The Danish History, Books I-IX eBook

This eBook from the Gutenberg Project consists of approximately 572 pages of information about The Danish History, Books I-IX.
valour, balance with courage thy lack of ancestry, requite by bravery thy detriment of blood.  Power won by daring is more prosperous than that won by inheritance.  Boldness climbs to the top better than inheritance, and worth wins power better than birth.  Moreover, it is no shame to overthrow old age, which of its own weight sinks and totters to its fall.  It shall be enough for my father to have borne the sceptre for so long; let the dotard’s power fall to thee; if it elude thee, it will pass to another.  Whatsoever rests on old age is near its fall.  Think that his reign has been long enough, and be it thine, though late in the day, to be first.  Further, I would rather have my husband than my father king—­would rather be ranked a king’s wife than daughter.  It is better to embrace a monarch in one’s home, than to give him homage from afar; it is nobler to be a king’s bride than his courtier.  Thou, too, must surely prefer thyself to thy wife’s father for bearing the sceptre; for nature has made each one nearest to himself.  If there be a will for the deed, a way will open; there is nothing but yields to the wit of man.  The feast must be kept, the banquet decked, the preparations looked to, and my father bidden.  The path to treachery shall be smoothed by a pretence of friendship, for nothing cloaks a snare better than the name of kindred.  Also his soddenness shall open a short way to his slaughter; for when the king shall be intent upon the dressing of his hair, and his hand is upon his beard and his mind upon stories; when he has parted his knotted locks, either with hairpin or disentangling comb, then let him feel the touch of the steel in his flesh.  Busy men commonly devise little precaution.  Let thy hand draw near to punish all his sins.  It is a righteous deed to put forth thy hand to avenge the wretched!”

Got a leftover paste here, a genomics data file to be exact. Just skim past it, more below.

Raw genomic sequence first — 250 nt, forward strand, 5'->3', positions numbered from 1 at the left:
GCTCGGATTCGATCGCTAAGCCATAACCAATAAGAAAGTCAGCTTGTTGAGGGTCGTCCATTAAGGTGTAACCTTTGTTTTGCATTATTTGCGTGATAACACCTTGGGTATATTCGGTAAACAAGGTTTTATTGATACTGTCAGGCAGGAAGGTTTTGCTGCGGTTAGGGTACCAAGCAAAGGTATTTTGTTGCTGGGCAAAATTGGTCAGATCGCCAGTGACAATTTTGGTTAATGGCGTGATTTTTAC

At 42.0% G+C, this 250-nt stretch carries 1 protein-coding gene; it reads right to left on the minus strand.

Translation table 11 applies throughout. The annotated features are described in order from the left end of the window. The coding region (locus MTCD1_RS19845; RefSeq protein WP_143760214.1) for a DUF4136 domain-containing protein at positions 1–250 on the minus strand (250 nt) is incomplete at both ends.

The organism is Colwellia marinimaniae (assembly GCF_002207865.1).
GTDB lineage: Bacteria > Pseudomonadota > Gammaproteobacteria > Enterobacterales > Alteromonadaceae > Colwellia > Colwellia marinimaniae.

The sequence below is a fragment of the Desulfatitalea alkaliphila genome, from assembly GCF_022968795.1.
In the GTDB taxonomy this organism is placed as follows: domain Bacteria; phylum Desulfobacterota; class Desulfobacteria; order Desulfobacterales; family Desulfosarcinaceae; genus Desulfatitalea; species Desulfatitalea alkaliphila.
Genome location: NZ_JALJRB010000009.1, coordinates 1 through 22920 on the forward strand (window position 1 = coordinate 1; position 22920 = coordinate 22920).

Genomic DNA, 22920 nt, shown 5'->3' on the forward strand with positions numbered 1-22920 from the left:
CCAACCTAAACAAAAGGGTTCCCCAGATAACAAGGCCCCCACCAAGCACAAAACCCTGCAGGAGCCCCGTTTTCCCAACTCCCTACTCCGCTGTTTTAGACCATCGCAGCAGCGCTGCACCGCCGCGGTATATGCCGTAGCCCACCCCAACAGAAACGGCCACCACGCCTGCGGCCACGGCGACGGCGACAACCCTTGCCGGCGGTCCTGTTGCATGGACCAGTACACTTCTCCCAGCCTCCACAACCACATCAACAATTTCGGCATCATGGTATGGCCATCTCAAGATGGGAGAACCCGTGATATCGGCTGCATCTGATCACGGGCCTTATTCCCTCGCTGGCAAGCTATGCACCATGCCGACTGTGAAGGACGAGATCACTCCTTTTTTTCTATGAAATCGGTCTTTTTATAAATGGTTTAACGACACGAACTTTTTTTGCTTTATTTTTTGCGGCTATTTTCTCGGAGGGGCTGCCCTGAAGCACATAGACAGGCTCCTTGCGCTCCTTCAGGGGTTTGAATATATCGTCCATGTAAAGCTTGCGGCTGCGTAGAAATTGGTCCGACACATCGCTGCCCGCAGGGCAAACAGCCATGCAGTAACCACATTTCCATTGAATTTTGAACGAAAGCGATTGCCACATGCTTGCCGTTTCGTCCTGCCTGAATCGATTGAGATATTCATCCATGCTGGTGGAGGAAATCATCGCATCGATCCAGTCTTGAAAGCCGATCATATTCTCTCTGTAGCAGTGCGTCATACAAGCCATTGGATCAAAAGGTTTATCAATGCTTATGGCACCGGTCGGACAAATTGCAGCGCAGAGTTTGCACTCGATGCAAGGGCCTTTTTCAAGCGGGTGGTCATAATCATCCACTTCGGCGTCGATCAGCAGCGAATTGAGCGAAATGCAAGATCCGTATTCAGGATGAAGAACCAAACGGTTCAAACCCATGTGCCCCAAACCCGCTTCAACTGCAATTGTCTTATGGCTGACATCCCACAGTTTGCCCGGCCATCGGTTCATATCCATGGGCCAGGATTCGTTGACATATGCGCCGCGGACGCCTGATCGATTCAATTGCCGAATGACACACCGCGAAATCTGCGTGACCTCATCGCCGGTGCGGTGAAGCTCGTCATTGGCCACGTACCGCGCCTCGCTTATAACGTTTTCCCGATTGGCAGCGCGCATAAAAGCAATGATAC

Thus Ulfhild importuned, and her husband was overcome by her promptings, and promised his help to the treachery.  But meantime Hadding was warned in a dream to beware of his son-in-law’s guile.  He went to the feast, which his daughter had made ready for him with a show of love, and posted an armed guard hard by to use against the treachery when need was.  As he ate, the henchman who was employed to do the deed of guile silently awaited a fitting moment for his crime, his dagger hid under his robe.  The king, remarking him, blew on the trumpet a signal to the soldiers who were stationed near; they straightway brought aid, and he made the guile recoil on its deviser.

Meanwhile Hunding, King of the Swedes, heard false tidings that Hadding was dead, and resolved to greet them with obsequies.  So he gathered his nobles together, and filled a jar of extraordinary size with ale, and had this set in the midst of the feasters for their delight, and, to omit no mark of solemnity, himself assumed a servant’s part, not hesitating to play the cupbearer.  And while he was passing through the palace in fulfilment of his office, he stumbled and fell into the jar, and, being choked by the liquor, gave up the ghost; thus atoning either to Orcus, whom he was appeasing by a baseless performance of the rites, or to Hadding, about whose death he had spoken falsely.  Hadding, when he heard this, wished to pay like thanks to his worshipper, and, not enduring to survive his death, hanged himself in sight of the whole people.

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The Danish History, Books I-IX from Project Gutenberg. Public domain.
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